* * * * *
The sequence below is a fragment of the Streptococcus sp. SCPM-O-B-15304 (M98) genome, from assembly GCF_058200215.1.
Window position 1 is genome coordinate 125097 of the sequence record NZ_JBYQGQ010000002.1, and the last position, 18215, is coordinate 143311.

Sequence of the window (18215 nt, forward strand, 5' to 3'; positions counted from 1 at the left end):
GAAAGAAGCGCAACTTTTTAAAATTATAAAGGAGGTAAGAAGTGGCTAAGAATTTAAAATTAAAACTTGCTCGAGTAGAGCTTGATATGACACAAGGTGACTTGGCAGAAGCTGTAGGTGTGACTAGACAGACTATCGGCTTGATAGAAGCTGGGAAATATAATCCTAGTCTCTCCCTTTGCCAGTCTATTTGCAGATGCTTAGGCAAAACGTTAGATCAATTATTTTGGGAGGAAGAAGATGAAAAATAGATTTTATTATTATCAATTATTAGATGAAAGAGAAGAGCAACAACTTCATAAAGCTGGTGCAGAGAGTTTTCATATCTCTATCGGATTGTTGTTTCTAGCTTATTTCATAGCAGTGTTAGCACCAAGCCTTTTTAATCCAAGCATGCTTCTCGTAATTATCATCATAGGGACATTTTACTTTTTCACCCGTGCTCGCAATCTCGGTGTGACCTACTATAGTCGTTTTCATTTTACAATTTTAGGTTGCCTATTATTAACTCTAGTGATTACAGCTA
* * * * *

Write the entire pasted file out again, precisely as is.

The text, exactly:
The sequence below is a fragment of the Streptococcus sp. SCPM-O-B-15304 (M98) genome, from assembly GCF_058200215.1.
Window position 1 is genome coordinate 125097 of the sequence record NZ_JBYQGQ010000002.1, and the last position, 18215, is coordinate 143311.

Sequence of the window (18215 nt, forward strand, 5' to 3'; positions counted from 1 at the left end):
GAAAGAAGCGCAACTTTTTAAAATTATAAAGGAGGTAAGAAGTGGCTAAGAATTTAAAATTAAAACTTGCTCGAGTAGAGCTTGATATGACACAAGGTGACTTGGCAGAAGCTGTAGGTGTGACTAGACAGACTATCGGCTTGATAGAAGCTGGGAAATATAATCCTAGTCTCTCCCTTTGCCAGTCTATTTGCAGATGCTTAGGCAAAACGTTAGATCAATTATTTTGGGAGGAAGAAGATGAAAAATAGATTTTATTATTATCAATTATTAGATGAAAGAGAAGAGCAACAACTTCATAAAGCTGGTGCAGAGAGTTTTCATATCTCTATCGGATTGTTGTTTCTAGCTTATTTCATAGCAGTGTTAGCACCAAGCCTTTTTAATCCAAGCATGCTTCTCGTAATTATCATCATAGGGACATTTTACTTTTTCACCCGTGCTCGCAATCTCGGTGTGACCTACTATAGTCGTTTTCATTTTACAATTTTAGGTTGCCTATTATTAACTCTAGTGATTACAGCTA